When traveling with little people I go by the "whatever it takes" philosophy. If you treat it like a little mini vacation for them it CAN BE one for you too, I promise. I see those hours in the air as a "free zone." Completely inconsequential to all of the regulations I might have down on earth (ie: television time, nutrition, etc). So with that being said, here's a few tips I will share with those of you who have the privilege of traveling with toddlers:
1. Napping. Because all kids have different sleep habits it's hard to give specifics on the hour of day you need to book your flight. The reality is that you really just want to make sure that your child gets good sleep at some point during the travel day (before heading to the airport (late flight), during the flight (mid-day or late-night flight), as soon as you land (morning flight) because happy baby, happy mommy.
2. Gate Check the Stroller. The name of the game is containment people. This keeps them strapped in while you carry your bags and wait in the security line. No need to fold it up when you get to security because they will take it through the handicapped lane. When it's time to board, just leave it at the bottom of the ramp and they will stow it away for you.
3. Consolidate Your Bags. One for you, one for them. I promise you can fit everything you need in one reasonably sized carry on BAG (not suitcase). If your toddler has a backpack of his/her own, let them carry it! This is a great opportunity to teach autonomy. I usually put a few of the things Sam will use on the plane in his little backpack.
4. Boarding. Here's the deal: If your seat is assigned, board last (and not first when they allow families with small children). The reason being: who wants to sit on a plane any longer than you have to with a toddler? Regardless of how perfectly behaved my child is being, you never know how long you may have to sit there before take off or on the tarmac once you land. If my seat is assigned, I don't need to get there in a hurry. If your seat is not assigned, board first when they allow families with small children. Get a window seat for them because, again, CONTAINMENT.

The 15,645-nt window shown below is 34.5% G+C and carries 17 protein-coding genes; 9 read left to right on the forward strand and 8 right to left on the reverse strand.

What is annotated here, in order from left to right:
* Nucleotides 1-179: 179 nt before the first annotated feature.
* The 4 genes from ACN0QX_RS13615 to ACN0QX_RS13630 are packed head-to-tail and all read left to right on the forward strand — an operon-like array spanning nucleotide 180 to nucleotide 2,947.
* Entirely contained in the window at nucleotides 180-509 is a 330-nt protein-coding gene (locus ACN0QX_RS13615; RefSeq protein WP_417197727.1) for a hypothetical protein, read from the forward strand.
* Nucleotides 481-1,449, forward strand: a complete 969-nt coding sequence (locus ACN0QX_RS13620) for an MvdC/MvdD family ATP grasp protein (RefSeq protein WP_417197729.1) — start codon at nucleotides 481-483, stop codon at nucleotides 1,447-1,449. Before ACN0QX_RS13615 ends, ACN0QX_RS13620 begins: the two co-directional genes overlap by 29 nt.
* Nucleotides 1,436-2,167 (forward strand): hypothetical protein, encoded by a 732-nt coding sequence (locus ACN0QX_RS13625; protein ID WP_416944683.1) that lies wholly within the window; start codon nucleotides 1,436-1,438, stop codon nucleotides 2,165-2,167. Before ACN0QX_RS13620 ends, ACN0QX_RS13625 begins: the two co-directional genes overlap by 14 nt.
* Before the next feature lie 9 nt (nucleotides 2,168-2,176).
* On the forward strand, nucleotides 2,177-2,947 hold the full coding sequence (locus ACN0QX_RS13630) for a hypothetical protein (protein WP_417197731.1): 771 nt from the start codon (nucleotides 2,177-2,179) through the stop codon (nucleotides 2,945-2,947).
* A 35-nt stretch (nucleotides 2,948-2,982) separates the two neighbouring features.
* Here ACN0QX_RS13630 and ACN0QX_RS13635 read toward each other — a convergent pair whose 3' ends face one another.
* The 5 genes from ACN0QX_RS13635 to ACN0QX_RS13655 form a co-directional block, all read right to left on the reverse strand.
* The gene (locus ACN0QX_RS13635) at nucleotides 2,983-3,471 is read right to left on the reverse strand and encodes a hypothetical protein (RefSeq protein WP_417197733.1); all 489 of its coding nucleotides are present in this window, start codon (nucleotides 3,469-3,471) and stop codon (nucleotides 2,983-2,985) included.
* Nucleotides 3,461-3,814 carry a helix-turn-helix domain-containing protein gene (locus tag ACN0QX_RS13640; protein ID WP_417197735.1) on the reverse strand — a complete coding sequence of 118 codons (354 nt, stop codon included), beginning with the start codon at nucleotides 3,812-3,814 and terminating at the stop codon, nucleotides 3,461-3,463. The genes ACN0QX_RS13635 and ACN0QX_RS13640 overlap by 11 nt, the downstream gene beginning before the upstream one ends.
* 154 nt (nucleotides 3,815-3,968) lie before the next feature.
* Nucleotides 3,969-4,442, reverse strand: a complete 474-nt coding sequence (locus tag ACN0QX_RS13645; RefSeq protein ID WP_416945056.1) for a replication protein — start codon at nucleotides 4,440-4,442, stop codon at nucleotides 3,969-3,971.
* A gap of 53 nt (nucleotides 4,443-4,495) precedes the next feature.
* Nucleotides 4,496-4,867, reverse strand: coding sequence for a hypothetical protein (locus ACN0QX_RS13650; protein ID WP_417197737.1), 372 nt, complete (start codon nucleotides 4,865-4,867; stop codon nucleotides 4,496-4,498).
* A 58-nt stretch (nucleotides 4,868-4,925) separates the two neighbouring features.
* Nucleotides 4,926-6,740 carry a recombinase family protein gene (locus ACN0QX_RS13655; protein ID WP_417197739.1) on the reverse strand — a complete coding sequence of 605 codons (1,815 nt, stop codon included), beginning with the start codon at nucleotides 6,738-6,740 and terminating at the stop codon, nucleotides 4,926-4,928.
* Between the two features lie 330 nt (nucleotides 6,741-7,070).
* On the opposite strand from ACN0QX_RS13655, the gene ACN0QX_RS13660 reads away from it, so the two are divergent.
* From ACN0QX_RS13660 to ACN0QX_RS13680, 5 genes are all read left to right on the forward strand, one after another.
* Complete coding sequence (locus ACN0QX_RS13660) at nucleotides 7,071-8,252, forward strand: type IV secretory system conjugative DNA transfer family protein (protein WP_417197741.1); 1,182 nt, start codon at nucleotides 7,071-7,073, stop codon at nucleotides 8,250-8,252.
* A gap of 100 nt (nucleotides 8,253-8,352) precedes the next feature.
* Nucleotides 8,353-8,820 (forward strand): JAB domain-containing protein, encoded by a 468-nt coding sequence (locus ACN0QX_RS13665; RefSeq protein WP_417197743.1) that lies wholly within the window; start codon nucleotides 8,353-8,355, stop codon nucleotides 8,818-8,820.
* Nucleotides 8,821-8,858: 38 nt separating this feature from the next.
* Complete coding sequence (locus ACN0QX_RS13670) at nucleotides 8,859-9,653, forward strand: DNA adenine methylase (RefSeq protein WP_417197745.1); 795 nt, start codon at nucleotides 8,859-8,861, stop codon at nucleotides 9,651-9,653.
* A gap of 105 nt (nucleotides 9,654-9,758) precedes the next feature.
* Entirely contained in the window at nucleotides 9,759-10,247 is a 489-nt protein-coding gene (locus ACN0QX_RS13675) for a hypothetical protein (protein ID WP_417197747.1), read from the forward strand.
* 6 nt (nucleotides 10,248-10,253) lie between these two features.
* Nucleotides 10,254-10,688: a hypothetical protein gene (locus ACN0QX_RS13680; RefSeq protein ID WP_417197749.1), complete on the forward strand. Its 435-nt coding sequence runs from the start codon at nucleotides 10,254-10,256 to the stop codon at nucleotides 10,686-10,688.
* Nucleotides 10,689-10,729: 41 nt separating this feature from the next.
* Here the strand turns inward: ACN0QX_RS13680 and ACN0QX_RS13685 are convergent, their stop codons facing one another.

5. Tablet & Over-Ear Headphones. Now is not the time to monitor your child's television intake. Load up that bad boy with their favorite shows and movies and let them go to town.
6. Snacks. Bring the stuff they like. The stuff they ask for again and again at home (even if it's something you don't normally shell out all the time). For Sam, it's graham crackers. I try to limit them at home since they are essentially cookies disguised as "crackers," but when it comes to plane rides it's no holds barred. Bonus Tip: I also put a few lollipops or other candy in an "emergency stash." This would be for emergency situations like, say, a nuclear meltdown or getting stuck on the plane indefinitely.
7. The Dollar Store/Toys. Buy a few small (read: lightweight) dollar store toys and keep them hidden in your bag until your little one seems to be losing interest with the tablet/snacks/etc. Surprise them with a new toy and buy yourself another 15 minutes. If you don't end up needing to use them, save them for the next trip or the next holiday. Other things to consider: crayons & paper, jigsaw puzzles (take the pieces out of the box and put them in a ziplock bag) - I love these puzzles, or a favorite book.
8. Wipes, Hand Sanitizer, Tissues, Stain Wipes. Because you're a mom. Duh.
9. Change of Clothes. ONE change of clothes in case a) luggage gets lost or the more likely scenario of b) spills and/or accidents.
10. Wine. After that baby is sleeping or hunkered down with a good movie and all the snacks they can eat treat yourself to a glass of wine or whatever relaxes you and give yourself a pat on the back. You're the best mom ever.